Amen on Dan's comment. I was thinking similarly.

A 1/4" to 1/2 inch of plywood should reduce the effect range by an almost unnoticeable amount. My guess is a 15 feet reduction. I am effectively transmitting line-of-sight to two neighbors that are 250 feet away with the only physical barrier being their wooden garage door.

As Dan mentioned, can have a larger effect due to ground proximity. In fact, it can be quite large depending on your terrain, and your range greatly decreases as you near the ground due to modifying the radiation pattern, SWR and other ground absorption/reflection effects. I suggest staying at least 3 feet off the ground if you want to get the best range. I keep my transmitter and receivers > 5 feet off the ground because I need maximum range to my neighbors.

Think of these receivers/transmitter as cordless phones when you think about range. The units operate at 900 MHz which is the same frequency as older style cordless phones, and transmit at about the same power level.

When I do testing for the season, I create a one minute sequence where I have a single "ON" event across all channels on all controllers. Then I watch to see if the lights go off on any controller during that time. If a controller shuts down quickly, it tells me communication is poor. I try to get it so that all controllers stay up during the full minute (or longer).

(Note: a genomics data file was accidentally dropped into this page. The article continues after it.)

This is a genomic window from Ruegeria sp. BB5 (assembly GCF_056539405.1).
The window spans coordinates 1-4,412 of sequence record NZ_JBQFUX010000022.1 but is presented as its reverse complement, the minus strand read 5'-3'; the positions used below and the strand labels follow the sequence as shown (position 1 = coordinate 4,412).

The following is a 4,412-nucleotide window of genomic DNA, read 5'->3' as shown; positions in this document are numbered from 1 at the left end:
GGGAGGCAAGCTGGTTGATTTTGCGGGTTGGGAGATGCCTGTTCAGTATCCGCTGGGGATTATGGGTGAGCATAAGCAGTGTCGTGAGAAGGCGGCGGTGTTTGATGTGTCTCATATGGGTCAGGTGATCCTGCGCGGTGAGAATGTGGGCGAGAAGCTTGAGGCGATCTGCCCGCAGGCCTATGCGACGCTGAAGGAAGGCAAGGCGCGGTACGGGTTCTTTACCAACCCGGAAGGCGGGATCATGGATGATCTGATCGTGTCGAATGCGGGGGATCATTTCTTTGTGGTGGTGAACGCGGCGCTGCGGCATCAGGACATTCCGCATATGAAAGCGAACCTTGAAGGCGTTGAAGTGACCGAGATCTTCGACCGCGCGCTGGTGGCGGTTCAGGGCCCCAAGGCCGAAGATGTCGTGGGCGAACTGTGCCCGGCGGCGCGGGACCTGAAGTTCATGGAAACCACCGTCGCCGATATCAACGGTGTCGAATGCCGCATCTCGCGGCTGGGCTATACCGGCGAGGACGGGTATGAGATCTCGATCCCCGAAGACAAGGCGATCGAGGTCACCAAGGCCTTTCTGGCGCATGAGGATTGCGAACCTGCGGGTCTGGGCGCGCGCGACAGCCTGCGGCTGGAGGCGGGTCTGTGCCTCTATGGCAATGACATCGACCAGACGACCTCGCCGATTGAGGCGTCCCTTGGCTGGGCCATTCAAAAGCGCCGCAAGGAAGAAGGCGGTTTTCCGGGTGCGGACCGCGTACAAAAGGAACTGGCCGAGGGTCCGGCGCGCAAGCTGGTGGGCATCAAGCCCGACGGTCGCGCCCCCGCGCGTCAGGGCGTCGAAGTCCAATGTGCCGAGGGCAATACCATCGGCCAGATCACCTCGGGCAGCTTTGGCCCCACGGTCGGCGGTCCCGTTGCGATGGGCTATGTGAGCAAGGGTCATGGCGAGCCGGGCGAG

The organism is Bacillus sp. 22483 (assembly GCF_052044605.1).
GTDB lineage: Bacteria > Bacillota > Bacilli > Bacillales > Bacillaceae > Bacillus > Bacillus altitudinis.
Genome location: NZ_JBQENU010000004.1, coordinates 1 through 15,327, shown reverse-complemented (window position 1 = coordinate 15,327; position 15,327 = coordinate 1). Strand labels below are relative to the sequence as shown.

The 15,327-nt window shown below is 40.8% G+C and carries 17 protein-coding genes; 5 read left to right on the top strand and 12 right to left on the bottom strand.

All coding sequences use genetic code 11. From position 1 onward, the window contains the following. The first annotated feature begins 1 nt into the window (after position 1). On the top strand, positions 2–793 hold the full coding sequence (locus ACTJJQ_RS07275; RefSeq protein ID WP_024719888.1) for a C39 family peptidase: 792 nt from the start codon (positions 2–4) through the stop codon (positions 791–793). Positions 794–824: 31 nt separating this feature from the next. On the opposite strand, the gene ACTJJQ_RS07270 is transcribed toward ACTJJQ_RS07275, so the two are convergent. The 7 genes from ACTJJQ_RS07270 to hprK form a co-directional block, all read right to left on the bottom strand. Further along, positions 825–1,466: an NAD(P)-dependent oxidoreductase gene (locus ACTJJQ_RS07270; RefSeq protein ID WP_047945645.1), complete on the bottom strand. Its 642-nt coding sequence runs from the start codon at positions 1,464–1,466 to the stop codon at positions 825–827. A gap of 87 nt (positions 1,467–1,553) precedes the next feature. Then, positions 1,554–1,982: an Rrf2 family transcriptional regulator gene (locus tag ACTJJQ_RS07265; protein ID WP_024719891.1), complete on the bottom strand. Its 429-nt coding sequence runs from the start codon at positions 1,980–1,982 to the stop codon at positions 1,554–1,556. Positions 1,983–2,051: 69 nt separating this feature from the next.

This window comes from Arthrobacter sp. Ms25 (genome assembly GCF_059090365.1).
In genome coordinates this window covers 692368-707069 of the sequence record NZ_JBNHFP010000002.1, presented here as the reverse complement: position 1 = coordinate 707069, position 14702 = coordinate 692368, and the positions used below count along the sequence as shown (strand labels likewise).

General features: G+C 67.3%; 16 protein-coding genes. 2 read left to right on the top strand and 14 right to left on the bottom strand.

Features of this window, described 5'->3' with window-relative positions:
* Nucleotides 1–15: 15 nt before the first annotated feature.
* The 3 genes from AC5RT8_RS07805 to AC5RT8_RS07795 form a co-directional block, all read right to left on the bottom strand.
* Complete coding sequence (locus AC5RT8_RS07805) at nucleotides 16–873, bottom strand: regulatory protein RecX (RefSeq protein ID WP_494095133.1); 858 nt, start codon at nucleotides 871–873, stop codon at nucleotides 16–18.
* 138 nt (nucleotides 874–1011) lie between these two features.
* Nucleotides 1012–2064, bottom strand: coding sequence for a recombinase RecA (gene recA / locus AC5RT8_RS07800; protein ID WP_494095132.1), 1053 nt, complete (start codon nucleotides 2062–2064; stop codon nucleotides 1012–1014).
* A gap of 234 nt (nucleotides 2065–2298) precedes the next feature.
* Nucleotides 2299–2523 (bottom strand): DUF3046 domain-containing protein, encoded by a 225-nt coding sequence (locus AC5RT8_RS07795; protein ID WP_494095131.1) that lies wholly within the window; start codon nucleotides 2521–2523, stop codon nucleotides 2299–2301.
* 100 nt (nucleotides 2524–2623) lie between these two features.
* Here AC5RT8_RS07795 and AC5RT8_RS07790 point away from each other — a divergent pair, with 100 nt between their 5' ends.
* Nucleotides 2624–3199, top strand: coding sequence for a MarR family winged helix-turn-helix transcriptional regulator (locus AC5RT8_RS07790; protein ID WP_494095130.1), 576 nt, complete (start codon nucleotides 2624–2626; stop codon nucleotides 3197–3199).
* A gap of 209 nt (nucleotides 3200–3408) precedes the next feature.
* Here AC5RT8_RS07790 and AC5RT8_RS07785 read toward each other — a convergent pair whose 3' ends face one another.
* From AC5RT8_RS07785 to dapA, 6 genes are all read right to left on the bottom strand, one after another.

Since LOR appears to have a nice feature of turning off the channels if a signal is not continually received, this is the easiest way I know if a controller is not communicating reliably with the transmitter. LOR folks, please correct me if I am wrong on this assumption.
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So as I was driving towards my house this eve, I had a vision of linking all of the lamp posts in our development leading up to my house - 2.5 blocks, about 5 lamp posts along the way - to the end of the street where people would turn left into our cul-de-sac and be blinded by my house.

Assuming I could convince the neighbors to let me decorate the city street lamp that sits on their property, and assuming they'd let me plug my LED lights into their outlet, I figured I'd need 1 16-channel controller (4 sections running up the post x 4 different colors) and one wireless linker. A bit costly for the effect, but would be way too cool to not at least think a bit more about it.

Well, except as I read this thread and think of the technology, I think I underestimated....

I'd actually need one linker in my yard, then 1 to receive the signal at the first lamp post about 300 feet away, and at the same first lamp post I'd also have to have a second linker to then transmit the signal to the second lamp post 300 feet further away? I'll have my ladder out anyway, I could probably just attach the linker on the top of the lamp post for best reception.

Or maybe I would just need to double up every 600 feet with both a receiving and transmitting linker?

How far apart have most people found consistent reception? And, in snow/wind here in Minnesota, would that have a huge effect if I tried to push out to 600 feet?

Any thoughts would be helpful, thanks!

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Yea good point, will do. They've been supportive so far, including plowing the snow in the cul-de-sac out of the area to allow for better traffic flow and to keep it from getting too high in front of my bushes :D